Johnson & Johnson has not only narrowed down a coronavirus vaccine candidate to test on humans, but it hopes to develop up to one billion doses of the vaccine by the end of 2021, CEO Alex Gorsky said Tuesday.
The scale of the plans is unprecedented, he also told Fox Business' "Mornings With Maria."
"This would ordinarily take about five years, but as we all know these are very different times," Gorsky told show host Maria Bartiromo. "We've got a team of scientists literally working around the clock since January."
The company expects to have information by the end of 2020 or early January at the latest to determine if its vaccine will be effective, Gorsky added, but the early testing is "very encouraging."
Janssen, the company's pharmaceutical division has been working with Harvard Medical School's Beth Israel Deaconess Medical Center to test the vaccine candidate. It plans to begin human clinical studies by September, with the goal of getting authorization to use the vaccine through an emergency use authorization by early 2021.
At that point, Gorsky said, the company wants to make millions of doses available in early 2021, with the goal of a billion doses out by the time that year ends. Production of the vaccine will be done both in the United States and globally, said Gorsky.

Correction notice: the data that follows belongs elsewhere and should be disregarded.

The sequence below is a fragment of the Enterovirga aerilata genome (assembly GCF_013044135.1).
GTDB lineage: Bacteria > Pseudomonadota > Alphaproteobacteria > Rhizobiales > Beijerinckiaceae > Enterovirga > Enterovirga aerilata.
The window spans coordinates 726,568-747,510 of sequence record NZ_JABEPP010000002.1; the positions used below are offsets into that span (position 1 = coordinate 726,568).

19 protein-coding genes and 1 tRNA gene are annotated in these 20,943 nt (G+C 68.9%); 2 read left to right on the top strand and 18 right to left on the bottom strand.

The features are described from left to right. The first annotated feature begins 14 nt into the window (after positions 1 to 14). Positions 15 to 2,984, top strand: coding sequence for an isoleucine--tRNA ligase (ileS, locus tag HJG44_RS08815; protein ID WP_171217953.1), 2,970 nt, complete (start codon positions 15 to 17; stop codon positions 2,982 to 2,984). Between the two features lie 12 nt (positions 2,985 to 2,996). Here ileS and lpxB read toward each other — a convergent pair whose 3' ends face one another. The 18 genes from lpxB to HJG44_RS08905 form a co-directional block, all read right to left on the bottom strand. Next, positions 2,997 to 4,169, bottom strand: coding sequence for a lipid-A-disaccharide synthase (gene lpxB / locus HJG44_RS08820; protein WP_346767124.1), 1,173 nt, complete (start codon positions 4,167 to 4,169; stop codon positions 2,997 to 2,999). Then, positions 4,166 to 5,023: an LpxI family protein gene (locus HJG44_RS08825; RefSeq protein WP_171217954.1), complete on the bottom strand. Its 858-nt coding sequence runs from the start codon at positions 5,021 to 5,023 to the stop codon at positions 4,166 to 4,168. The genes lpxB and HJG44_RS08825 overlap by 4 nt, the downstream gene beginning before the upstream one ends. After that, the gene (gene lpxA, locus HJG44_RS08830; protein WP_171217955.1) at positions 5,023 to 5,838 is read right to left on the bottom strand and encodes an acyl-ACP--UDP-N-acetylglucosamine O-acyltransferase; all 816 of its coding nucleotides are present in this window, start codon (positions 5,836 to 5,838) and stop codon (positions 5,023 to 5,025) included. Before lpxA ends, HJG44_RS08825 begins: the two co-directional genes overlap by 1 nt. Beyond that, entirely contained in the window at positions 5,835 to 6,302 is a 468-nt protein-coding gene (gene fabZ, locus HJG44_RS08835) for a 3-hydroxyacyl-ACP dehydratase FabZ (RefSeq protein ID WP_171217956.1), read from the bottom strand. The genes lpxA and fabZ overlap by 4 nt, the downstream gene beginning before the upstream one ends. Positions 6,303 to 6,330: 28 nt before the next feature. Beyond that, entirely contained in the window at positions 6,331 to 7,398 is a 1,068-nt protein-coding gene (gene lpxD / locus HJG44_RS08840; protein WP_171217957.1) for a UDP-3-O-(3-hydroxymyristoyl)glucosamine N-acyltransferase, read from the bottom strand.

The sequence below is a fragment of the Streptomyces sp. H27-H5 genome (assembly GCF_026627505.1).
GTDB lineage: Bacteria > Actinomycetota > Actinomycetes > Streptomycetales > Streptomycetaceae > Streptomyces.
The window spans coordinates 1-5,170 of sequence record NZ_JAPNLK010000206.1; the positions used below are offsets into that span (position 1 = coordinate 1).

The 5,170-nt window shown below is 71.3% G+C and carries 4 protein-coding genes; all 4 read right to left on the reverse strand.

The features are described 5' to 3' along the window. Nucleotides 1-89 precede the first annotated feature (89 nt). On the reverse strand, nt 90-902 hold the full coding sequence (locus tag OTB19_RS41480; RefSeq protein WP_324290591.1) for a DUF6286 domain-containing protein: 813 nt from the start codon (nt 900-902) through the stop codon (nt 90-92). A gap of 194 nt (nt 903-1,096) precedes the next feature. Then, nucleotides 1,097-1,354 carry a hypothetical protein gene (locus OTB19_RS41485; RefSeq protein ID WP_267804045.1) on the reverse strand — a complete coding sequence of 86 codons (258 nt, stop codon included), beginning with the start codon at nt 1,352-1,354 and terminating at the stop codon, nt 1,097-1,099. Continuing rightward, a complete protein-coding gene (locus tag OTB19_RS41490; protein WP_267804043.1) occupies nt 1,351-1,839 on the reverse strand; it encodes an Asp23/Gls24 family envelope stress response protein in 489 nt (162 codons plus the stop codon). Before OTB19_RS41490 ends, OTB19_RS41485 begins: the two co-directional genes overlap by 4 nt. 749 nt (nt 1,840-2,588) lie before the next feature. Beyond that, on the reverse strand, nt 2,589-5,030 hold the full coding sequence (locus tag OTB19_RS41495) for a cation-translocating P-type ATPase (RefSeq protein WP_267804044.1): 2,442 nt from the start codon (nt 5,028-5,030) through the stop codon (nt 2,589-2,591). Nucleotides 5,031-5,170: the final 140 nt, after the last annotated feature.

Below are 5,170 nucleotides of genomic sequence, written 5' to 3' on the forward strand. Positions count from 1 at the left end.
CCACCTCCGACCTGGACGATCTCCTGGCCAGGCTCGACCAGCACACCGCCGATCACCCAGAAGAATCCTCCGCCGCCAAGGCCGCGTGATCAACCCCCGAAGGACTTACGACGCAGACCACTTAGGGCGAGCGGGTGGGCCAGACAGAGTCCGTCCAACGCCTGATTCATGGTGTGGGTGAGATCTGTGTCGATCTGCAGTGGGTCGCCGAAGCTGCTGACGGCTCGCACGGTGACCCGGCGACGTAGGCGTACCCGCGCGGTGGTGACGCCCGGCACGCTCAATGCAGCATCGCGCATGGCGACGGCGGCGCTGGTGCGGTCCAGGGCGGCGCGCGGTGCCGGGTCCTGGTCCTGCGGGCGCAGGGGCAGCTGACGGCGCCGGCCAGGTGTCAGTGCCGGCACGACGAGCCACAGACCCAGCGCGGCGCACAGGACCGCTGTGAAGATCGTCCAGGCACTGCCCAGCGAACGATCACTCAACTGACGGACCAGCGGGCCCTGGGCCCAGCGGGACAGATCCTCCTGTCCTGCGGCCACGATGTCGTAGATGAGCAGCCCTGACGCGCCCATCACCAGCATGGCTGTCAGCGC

"As we're testing this vaccine, we're also ramping up production capacity in real time," he commented. "Not only do you need a safe and effective vaccine, you need enough quantity of the vaccine to actually make a difference."
Gorsky said the company has joined with the U.S. Biomedical Advanced Research and Development Authority, a part of the Department of Health and Human Services, in committing to investing more than $1 billion to fight COVID-19.
"We're seeing tremendous cooperation with the government," said Gorsky.
Meanwhile, he said there are still approaches to fighting the disease, including work on anti-viral medications and continuing with social distancing, and he feels encouraged.
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